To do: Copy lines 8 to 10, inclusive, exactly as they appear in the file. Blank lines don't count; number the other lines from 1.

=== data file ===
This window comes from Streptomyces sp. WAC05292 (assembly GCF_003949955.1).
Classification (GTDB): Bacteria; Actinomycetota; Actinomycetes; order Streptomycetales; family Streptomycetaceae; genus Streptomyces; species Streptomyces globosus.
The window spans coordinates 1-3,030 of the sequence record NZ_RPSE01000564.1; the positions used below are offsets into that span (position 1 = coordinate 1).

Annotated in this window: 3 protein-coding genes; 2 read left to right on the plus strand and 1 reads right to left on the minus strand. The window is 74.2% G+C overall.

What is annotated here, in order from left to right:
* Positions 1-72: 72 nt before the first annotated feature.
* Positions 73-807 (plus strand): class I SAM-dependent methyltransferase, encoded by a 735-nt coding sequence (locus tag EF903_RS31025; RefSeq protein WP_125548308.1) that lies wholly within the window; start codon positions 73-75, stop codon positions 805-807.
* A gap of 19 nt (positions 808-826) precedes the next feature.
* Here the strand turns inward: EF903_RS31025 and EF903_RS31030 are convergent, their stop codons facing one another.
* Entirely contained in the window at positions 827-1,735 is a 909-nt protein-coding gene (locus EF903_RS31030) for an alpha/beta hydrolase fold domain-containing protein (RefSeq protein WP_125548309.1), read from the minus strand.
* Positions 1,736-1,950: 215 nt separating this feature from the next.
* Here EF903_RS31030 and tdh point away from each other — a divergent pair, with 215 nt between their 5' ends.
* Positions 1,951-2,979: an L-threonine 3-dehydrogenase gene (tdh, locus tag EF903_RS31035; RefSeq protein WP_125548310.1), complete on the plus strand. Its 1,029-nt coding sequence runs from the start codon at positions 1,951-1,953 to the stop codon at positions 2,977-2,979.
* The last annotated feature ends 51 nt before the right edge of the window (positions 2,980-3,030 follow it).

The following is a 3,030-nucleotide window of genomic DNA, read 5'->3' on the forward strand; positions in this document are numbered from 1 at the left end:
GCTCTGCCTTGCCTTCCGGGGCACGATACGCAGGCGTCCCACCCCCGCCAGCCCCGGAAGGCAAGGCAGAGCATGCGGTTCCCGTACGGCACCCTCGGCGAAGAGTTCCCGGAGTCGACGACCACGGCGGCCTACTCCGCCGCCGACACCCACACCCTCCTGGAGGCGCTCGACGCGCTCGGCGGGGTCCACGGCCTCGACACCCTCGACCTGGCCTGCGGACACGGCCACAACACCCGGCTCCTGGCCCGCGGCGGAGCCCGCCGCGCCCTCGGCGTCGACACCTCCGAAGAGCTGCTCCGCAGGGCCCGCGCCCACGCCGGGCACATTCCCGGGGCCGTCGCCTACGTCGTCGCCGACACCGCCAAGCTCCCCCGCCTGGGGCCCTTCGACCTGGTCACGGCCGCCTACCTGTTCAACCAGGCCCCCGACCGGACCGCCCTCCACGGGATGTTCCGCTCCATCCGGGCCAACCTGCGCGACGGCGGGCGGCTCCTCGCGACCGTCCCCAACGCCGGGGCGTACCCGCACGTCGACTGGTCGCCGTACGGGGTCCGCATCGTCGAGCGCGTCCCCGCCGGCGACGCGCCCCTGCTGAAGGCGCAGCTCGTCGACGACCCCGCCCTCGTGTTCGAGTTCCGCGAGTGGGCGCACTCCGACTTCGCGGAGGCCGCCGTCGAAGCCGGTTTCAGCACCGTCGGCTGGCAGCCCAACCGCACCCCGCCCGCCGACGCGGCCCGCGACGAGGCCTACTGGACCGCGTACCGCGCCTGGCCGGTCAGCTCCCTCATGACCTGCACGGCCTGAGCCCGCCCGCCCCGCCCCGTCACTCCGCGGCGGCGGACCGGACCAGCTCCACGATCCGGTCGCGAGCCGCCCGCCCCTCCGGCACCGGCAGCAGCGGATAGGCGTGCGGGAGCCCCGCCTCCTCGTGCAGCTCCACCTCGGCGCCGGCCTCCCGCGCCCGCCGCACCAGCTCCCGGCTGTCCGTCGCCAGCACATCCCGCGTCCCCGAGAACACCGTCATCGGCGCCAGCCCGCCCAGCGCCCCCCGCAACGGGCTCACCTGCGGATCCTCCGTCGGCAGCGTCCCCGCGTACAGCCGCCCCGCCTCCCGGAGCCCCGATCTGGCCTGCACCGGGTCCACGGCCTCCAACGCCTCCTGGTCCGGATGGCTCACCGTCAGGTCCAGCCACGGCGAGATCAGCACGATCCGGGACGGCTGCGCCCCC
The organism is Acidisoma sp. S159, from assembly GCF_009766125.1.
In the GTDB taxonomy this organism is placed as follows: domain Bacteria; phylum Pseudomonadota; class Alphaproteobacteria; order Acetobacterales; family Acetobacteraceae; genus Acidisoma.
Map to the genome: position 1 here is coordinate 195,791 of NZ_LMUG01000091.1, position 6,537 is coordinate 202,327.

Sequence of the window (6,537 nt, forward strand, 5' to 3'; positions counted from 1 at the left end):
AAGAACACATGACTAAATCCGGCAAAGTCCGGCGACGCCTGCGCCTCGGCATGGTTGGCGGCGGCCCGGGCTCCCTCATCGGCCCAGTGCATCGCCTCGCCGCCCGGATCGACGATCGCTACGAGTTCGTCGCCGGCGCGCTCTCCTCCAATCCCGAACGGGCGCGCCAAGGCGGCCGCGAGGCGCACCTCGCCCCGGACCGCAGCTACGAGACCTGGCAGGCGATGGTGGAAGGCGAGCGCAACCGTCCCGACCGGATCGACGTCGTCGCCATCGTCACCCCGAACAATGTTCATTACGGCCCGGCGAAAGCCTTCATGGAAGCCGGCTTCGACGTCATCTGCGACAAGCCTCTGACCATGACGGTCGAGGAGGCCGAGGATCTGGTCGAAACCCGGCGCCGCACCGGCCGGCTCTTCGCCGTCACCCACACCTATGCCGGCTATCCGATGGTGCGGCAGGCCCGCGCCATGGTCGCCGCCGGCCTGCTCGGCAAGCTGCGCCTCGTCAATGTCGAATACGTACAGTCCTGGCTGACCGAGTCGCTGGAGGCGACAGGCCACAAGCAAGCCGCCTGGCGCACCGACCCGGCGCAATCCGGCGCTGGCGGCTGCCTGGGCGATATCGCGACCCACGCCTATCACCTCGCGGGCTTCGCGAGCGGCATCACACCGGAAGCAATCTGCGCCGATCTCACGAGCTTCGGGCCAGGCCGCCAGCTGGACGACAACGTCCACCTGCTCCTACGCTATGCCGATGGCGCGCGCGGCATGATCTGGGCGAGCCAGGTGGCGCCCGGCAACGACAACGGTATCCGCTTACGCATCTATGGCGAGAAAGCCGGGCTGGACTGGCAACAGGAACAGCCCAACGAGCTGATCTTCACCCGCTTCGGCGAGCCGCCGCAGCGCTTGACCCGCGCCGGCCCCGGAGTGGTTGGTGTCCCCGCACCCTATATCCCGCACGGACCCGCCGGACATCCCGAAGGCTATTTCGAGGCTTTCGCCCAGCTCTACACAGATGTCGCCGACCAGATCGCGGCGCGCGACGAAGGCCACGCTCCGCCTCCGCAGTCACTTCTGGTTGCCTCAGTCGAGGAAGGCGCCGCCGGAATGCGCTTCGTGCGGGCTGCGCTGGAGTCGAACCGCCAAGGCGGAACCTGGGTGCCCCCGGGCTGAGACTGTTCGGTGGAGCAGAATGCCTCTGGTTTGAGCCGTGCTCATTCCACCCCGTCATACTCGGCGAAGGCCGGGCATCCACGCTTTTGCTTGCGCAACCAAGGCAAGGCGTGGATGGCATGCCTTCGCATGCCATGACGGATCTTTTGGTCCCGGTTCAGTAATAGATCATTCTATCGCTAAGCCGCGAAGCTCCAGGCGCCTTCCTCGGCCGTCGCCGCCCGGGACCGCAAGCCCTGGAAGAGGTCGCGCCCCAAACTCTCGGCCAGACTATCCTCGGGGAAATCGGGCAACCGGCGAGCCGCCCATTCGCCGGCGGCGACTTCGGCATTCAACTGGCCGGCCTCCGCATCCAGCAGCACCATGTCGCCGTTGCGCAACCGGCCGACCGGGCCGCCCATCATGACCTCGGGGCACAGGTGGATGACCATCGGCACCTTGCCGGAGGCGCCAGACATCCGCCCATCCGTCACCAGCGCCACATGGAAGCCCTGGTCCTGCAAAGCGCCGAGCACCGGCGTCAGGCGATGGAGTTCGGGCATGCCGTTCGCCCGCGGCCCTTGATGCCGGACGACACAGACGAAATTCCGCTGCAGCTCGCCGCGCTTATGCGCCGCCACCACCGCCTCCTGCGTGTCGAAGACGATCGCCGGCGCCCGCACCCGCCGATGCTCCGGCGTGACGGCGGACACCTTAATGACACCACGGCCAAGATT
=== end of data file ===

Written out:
* A gap of 19 nt (positions 808-826) precedes the next feature.
* Here the strand turns inward: EF903_RS31025 and EF903_RS31030 are convergent, their stop codons facing one another.
* Entirely contained in the window at positions 827-1,735 is a 909-nt protein-coding gene (locus EF903_RS31030) for an alpha/beta hydrolase fold domain-containing protein (RefSeq protein WP_125548309.1), read from the minus strand.